Public Key Changed?

About 1.5 years ago I inherited a backend service that was originally built by a 3rd-party contractor and I don't fully understand how this aspect of the system works yet, so please bare with me. It's a Node.js + nginx service running on EC2 and Amazon Linux.

The service has been humming along for the past year and a half no problem and certbot has been automatically renewing certificates every month no problem... until now. Something happened during the last renewal that broke certificate pinning in one of our Android apps. After some digging it seems that for some reason the public key (chain.pem) changed, causing the signatures to be different and thus our app can no longer connect to our server.

For the time being, I temporarily updated the Letsencrypt symlinks on the server to point back to the previous certs (since they're still good for another 2 months) until I can figure out what to do. I've been reading up as much as possible about how all this works and have a general understanding, but it's still not clear to me why "all of a sudden" the public key would change during renewal and what the best course of action would be.

Should I try to "fix" the certs somehow so that they use the "old" public key once again? If so, how can I do this?

If this is not possible and we must update the Android app to recognize the new signatures, how would that even work? Wouldn't older versions of the app stop working forever with no way to self-update to the new version if it can't even connect to the server to get the new update? Seems like a chicken-egg/catch-22 scenario.

Just looking for a little guidance as I am way out of my wheelhouse here. Appreciate it, thanks!

Hi Kid from Agusta, and welcome to the LE community forum :slight_smile:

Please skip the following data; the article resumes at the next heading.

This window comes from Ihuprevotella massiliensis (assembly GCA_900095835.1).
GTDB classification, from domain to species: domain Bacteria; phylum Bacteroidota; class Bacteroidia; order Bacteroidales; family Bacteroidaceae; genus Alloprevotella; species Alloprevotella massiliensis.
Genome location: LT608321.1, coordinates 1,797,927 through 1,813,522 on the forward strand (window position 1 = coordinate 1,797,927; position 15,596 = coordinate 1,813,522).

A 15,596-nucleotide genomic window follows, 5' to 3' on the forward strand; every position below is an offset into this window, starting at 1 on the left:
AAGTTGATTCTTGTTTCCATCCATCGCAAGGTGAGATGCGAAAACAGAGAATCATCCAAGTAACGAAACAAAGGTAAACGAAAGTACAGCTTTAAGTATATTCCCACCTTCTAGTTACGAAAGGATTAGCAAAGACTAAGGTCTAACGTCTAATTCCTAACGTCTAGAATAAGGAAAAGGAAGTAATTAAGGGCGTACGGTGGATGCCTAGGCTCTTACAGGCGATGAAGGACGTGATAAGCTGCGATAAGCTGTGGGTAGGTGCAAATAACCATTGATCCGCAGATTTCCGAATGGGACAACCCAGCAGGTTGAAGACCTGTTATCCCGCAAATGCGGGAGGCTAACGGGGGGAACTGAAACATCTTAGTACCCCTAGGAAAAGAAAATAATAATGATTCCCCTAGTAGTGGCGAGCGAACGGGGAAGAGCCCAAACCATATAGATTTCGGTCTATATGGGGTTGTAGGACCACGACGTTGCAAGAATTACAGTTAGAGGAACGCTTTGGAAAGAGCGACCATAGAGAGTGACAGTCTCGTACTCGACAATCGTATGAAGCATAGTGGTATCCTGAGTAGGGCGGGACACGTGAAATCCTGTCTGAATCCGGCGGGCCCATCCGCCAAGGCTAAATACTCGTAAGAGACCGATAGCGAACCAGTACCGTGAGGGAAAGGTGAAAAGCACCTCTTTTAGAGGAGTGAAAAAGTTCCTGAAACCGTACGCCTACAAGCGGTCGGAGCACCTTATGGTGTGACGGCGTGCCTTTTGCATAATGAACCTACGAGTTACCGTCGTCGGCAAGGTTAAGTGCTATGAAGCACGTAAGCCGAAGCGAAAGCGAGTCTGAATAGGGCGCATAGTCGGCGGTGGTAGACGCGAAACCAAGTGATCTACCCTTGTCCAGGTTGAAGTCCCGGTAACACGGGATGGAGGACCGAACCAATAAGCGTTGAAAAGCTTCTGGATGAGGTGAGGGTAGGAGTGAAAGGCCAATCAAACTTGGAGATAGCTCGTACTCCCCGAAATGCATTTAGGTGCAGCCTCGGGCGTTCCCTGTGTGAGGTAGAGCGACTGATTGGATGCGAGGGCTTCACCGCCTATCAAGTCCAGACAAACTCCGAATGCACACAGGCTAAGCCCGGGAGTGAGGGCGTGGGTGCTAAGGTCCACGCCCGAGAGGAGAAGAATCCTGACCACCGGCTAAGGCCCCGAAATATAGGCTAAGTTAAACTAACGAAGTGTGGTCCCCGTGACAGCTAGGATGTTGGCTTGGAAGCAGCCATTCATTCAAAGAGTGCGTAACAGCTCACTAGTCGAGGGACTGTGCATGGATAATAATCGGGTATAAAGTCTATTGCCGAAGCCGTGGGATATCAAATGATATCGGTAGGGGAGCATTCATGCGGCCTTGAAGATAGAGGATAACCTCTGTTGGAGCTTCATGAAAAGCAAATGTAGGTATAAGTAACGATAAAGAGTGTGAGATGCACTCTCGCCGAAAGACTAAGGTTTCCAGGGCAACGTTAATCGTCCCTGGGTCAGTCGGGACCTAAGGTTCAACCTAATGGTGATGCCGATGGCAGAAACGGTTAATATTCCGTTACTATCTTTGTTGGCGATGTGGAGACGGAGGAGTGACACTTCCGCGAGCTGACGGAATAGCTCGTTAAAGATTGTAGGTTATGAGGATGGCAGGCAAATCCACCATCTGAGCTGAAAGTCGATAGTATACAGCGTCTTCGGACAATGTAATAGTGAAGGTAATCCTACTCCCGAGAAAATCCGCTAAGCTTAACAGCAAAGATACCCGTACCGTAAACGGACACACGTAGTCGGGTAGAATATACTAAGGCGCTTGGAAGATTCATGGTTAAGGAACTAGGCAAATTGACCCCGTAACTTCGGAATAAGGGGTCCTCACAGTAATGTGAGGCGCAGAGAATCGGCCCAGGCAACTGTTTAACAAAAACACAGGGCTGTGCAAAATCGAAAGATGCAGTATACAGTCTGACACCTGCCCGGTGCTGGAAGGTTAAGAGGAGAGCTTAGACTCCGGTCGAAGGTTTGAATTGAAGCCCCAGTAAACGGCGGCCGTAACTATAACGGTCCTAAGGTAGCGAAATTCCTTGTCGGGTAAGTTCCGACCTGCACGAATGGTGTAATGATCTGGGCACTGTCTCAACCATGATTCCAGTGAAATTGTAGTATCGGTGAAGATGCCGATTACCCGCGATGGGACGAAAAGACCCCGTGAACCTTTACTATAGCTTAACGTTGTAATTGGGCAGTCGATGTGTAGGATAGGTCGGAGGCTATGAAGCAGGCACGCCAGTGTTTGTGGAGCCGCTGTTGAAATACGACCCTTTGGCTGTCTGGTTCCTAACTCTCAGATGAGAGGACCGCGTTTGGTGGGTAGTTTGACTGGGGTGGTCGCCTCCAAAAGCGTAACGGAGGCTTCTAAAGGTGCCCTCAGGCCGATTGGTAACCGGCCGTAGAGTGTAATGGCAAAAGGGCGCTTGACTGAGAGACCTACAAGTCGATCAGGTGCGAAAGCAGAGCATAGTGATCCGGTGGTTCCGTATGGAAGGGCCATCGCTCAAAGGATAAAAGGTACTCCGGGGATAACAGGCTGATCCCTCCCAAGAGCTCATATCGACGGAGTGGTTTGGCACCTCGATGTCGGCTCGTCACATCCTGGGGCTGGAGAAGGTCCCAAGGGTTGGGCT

You need to update the app ASAP.
It should never pin intermediate certs.
They can change at any given moment.
And you should always include a trusted local CA (as a precautionary safety net).

As far as the previous cert (Intermediate X3), there is NO going back - only going forward now.
Today R3 is the intermediate (but, again, that can change without any real notice).

So you will need to dig into the code and find all the nitty gritty on how/where/when it PINs certs.
And redesign it so that you don't get caught locked out of your own systems.


Hi and thanks for the super quick response!

According to the documentation left behind by the contractor, the service uses 2 levels of certificate pinning:

leaf certificate: it’s the service certificate. Guarantees with close to 100% certainty that this is your certificate.
Intermediate certificate: it’s the backup certificate which helps when the primary pinned certificate has problem. By pinning against an intermediate certificate you are trusting that the intermediate certificate authority to not mis-issue a certificate for your server(s).

When I look in the nginx config, I see 3 separate pins specified: The first one is allegedly the primary key which is the fingerprint of the service’s certificate (leaf certificate). The other 2 certs are the intermediate Let’s Encrypt’s X3 and X4 certificates (backup certs).